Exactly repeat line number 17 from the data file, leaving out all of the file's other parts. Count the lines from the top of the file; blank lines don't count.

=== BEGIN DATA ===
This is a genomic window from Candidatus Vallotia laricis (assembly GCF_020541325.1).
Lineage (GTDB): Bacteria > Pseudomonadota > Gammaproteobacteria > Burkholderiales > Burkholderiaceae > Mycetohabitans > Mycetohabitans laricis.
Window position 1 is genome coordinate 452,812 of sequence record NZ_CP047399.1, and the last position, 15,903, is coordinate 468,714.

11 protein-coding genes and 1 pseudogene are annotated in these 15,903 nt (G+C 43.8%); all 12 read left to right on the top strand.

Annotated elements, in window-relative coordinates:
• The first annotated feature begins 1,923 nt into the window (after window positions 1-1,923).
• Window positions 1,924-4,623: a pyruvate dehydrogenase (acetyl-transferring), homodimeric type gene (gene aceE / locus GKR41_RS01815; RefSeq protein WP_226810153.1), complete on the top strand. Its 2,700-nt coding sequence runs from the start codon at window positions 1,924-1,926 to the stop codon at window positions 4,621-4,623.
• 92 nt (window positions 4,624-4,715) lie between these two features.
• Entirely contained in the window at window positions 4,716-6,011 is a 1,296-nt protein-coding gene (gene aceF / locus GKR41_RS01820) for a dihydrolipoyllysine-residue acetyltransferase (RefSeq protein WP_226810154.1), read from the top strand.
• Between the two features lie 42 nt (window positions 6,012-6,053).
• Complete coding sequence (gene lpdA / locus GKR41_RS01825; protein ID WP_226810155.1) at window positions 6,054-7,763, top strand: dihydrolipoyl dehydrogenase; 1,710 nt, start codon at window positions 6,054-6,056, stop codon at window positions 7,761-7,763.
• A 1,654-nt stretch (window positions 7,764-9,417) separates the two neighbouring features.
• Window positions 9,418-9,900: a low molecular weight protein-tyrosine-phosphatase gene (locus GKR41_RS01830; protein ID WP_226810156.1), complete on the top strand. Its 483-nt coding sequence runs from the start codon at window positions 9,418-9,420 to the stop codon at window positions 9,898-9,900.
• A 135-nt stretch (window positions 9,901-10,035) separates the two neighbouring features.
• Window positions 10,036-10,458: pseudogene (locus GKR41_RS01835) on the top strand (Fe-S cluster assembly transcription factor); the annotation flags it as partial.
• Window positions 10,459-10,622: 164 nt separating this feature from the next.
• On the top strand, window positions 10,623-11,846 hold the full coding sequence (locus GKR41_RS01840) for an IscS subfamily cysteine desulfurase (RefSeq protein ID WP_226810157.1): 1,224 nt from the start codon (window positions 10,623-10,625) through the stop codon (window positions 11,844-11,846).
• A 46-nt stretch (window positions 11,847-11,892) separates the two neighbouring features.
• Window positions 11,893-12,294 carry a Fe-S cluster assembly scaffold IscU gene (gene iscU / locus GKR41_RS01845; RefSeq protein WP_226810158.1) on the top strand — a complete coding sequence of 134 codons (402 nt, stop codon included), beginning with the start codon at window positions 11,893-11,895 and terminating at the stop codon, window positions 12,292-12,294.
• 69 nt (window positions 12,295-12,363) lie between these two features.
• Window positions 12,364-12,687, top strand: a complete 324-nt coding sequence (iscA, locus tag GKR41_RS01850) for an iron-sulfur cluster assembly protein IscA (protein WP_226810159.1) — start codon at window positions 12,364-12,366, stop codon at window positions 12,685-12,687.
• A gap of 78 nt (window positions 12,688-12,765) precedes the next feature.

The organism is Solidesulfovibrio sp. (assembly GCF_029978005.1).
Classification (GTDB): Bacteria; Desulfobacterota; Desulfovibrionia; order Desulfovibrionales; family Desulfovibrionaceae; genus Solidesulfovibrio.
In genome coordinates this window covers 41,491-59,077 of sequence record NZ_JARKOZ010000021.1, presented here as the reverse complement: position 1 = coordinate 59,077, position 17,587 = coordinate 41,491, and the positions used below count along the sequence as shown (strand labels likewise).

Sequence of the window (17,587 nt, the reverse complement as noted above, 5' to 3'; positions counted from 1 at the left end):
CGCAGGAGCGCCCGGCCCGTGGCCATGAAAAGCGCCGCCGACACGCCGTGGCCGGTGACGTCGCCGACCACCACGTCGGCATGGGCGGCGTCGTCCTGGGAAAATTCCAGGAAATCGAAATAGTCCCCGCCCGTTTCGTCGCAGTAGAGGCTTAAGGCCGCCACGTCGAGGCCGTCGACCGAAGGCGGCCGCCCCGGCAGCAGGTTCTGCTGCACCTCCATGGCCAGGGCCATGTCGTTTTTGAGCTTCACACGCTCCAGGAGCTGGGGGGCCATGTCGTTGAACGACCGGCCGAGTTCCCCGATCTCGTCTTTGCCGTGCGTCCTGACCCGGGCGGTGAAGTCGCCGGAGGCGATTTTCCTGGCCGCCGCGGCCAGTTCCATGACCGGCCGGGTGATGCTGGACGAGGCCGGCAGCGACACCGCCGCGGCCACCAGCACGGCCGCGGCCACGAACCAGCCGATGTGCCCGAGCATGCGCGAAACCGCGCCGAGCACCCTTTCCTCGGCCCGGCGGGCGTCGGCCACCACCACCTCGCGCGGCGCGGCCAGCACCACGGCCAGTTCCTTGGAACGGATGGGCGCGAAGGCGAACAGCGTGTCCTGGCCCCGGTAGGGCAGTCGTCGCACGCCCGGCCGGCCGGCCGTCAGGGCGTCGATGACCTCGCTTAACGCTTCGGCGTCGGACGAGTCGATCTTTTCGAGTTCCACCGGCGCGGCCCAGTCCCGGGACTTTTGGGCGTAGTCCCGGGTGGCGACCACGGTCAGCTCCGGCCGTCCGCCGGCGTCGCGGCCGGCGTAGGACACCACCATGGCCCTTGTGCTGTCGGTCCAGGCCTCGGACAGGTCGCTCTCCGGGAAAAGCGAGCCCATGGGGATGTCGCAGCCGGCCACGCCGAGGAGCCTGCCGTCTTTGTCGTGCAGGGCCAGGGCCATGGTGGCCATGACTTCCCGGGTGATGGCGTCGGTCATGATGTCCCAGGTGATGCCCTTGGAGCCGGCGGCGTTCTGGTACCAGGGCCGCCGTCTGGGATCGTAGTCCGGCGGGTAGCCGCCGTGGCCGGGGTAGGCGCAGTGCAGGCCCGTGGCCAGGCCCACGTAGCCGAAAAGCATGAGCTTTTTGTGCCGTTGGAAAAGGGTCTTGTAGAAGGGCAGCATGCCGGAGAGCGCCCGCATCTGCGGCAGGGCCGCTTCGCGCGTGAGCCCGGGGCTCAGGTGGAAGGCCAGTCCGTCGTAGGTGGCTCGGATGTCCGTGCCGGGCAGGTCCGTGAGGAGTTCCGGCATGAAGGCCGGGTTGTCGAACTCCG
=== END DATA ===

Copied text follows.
• On the top strand, window positions 10,623-11,846 hold the full coding sequence (locus GKR41_RS01840) for an IscS subfamily cysteine desulfurase (RefSeq protein ID WP_226810157.1): 1,224 nt from the start codon (window positions 10,623-10,625) through the stop codon (window positions 11,844-11,846).